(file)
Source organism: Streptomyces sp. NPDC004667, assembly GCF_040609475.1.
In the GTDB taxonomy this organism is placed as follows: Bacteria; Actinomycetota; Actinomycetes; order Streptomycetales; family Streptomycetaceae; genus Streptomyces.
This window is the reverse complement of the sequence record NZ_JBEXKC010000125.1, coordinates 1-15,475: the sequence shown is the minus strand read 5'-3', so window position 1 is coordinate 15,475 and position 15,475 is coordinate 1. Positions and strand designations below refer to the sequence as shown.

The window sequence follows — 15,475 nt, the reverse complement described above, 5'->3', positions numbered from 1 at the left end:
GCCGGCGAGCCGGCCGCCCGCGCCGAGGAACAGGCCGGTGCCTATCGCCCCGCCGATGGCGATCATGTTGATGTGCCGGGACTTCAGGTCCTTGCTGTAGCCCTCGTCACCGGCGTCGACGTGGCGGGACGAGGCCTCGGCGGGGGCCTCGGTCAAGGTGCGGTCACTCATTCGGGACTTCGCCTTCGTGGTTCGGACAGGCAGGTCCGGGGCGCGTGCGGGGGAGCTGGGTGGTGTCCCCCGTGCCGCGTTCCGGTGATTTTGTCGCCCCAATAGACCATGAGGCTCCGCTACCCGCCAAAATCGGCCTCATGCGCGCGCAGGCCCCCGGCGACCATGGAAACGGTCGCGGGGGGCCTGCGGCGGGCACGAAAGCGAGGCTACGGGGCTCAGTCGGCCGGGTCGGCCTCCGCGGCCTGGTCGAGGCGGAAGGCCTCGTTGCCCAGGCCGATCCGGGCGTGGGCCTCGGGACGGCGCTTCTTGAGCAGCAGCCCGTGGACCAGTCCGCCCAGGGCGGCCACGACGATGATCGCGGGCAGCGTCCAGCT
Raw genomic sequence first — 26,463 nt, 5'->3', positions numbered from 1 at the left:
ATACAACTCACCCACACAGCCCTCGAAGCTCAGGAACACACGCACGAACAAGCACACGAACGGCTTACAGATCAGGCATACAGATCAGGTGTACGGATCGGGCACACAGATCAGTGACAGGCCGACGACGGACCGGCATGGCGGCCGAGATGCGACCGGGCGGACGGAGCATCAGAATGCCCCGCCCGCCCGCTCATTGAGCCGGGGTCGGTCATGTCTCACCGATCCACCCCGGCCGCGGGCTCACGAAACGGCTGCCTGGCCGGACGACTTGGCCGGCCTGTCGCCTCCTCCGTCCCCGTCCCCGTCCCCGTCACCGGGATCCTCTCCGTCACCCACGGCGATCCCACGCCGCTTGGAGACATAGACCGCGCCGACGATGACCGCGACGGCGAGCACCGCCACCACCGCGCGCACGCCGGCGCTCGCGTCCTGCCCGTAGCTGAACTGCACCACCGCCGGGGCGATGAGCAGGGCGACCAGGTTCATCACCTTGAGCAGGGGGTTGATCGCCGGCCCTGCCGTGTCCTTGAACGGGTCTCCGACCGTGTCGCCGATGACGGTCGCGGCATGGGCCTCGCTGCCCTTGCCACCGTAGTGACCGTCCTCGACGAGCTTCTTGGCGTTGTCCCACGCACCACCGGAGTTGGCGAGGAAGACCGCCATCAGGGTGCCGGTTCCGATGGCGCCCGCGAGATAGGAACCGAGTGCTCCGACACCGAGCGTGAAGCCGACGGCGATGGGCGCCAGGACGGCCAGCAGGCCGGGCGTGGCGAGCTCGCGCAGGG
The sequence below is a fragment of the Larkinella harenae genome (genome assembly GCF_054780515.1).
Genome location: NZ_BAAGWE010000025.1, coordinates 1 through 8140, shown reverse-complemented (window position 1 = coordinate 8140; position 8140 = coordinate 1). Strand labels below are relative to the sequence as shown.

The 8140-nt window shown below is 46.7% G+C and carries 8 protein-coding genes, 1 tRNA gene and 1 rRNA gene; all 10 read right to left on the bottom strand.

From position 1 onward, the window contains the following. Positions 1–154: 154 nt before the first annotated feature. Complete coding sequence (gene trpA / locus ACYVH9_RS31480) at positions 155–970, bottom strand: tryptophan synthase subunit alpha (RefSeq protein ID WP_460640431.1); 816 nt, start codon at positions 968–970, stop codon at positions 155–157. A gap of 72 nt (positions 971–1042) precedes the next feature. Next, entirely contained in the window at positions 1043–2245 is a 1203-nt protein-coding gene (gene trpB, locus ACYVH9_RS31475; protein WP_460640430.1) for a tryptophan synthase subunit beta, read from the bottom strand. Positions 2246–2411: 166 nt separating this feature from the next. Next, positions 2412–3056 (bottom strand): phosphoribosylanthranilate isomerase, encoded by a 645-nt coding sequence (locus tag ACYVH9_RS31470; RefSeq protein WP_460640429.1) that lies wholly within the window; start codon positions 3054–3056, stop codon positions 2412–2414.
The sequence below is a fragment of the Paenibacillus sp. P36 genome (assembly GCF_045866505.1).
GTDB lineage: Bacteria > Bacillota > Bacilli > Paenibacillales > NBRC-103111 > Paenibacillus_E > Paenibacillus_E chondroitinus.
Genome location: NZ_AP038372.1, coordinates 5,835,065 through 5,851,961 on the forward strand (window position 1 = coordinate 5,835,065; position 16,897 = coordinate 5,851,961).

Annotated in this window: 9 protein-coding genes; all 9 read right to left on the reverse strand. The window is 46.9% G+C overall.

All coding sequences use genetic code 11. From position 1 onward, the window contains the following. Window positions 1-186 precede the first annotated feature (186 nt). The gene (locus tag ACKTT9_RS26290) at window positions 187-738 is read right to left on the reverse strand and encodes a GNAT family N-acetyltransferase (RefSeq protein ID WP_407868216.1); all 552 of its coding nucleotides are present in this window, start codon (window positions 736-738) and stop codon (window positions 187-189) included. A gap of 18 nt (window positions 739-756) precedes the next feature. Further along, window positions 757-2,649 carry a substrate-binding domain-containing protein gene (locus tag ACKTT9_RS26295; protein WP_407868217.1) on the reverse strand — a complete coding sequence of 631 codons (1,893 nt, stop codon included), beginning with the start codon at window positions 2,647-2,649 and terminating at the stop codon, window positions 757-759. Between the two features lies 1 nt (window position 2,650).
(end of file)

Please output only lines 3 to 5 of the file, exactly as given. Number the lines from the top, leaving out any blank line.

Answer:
This window is the reverse complement of the sequence record NZ_JBEXKC010000125.1, coordinates 1-15,475: the sequence shown is the minus strand read 5'-3', so window position 1 is coordinate 15,475 and position 15,475 is coordinate 1. Positions and strand designations below refer to the sequence as shown.

The window sequence follows — 15,475 nt, the reverse complement described above, 5'->3', positions numbered from 1 at the left end:
GCCGGCGAGCCGGCCGCCCGCGCCGAGGAACAGGCCGGTGCCTATCGCCCCGCCGATGGCGATCATGTTGATGTGCCGGGACTTCAGGTCCTTGCTGTAGCCCTCGTCACCGGCGTCGACGTGGCGGGACGAGGCCTCGGCGGGGGCCTCGGTCAAGGTGCGGTCACTCATTCGGGACTTCGCCTTCGTGGTTCGGACAGGCAGGTCCGGGGCGCGTGCGGGGGAGCTGGGTGGTGTCCCCCGTGCCGCGTTCCGGTGATTTTGTCGCCCCAATAGACCATGAGGCTCCGCTACCCGCCAAAATCGGCCTCATGCGCGCGCAGGCCCCCGGCGACCATGGAAACGGTCGCGGGGGGCCTGCGGCGGGCACGAAAGCGAGGCTACGGGGCTCAGTCGGCCGGGTCGGCCTCCGCGGCCTGGTCGAGGCGGAAGGCCTCGTTGCCCAGGCCGATCCGGGCGTGGGCCTCGGGACGGCGCTTCTTGAGCAGCAGCCCGTGGACCAGTCCGCCCAGGGCGGCCACGACGATGATCGCGGGCAGCGTCCAGCT